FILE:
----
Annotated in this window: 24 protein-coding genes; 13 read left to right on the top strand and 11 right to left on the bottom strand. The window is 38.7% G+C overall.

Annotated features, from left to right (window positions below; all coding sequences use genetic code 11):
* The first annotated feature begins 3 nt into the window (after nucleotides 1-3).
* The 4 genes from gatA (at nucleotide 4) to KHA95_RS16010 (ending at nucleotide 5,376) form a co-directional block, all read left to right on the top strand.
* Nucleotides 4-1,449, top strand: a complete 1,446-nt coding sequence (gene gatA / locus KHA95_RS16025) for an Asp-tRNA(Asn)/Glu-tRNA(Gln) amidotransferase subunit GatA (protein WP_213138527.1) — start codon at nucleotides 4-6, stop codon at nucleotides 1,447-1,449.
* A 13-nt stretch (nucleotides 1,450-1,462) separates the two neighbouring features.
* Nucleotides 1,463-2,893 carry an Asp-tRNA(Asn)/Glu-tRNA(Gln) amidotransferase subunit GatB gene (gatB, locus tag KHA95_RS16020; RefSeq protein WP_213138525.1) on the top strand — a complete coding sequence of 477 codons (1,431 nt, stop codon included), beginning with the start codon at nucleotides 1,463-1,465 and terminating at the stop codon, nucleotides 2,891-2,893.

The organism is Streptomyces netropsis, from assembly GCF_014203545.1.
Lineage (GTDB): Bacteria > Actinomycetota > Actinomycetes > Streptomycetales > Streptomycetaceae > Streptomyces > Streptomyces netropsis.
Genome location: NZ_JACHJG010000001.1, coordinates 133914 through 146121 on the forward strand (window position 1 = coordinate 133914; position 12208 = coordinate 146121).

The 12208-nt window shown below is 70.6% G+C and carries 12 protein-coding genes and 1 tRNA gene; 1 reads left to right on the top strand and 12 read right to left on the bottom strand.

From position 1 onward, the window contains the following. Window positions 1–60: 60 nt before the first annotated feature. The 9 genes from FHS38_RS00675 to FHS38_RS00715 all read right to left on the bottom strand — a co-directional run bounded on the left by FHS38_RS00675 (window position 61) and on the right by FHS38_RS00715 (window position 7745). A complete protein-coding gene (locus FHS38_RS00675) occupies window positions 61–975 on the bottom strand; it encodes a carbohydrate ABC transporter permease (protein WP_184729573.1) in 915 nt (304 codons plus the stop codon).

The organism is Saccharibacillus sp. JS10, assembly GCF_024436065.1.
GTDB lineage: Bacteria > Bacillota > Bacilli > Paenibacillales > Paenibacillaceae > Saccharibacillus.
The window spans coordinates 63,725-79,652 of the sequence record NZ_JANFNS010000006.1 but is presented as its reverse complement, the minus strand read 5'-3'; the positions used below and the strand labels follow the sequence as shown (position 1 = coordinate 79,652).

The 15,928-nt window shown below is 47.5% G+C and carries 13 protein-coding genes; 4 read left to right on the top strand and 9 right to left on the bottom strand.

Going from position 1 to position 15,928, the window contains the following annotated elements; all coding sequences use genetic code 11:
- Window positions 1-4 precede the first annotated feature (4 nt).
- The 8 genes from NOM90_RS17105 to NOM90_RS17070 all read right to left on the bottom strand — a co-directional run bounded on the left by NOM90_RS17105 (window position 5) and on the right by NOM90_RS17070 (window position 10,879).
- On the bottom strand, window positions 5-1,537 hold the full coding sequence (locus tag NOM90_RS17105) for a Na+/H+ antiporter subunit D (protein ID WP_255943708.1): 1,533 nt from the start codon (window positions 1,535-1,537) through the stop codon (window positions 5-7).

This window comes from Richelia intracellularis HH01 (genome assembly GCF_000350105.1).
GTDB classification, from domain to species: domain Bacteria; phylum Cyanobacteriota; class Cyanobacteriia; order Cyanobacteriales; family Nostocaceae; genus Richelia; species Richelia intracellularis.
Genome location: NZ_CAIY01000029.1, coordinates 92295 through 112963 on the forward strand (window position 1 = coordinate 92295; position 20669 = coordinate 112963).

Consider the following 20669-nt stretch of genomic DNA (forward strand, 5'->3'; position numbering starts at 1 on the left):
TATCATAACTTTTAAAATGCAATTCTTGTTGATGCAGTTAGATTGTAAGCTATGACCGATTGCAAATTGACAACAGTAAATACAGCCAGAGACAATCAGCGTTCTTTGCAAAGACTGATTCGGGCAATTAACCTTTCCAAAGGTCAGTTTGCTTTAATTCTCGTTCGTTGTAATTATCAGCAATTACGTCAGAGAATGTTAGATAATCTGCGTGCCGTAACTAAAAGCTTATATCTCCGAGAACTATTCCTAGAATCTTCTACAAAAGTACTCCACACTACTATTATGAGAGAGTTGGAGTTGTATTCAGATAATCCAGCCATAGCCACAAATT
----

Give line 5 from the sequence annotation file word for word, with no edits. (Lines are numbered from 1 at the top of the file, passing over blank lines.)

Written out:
* Nucleotides 4-1,449, top strand: a complete 1,446-nt coding sequence (gene gatA / locus KHA95_RS16025) for an Asp-tRNA(Asn)/Glu-tRNA(Gln) amidotransferase subunit GatA (protein WP_213138527.1) — start codon at nucleotides 4-6, stop codon at nucleotides 1,447-1,449.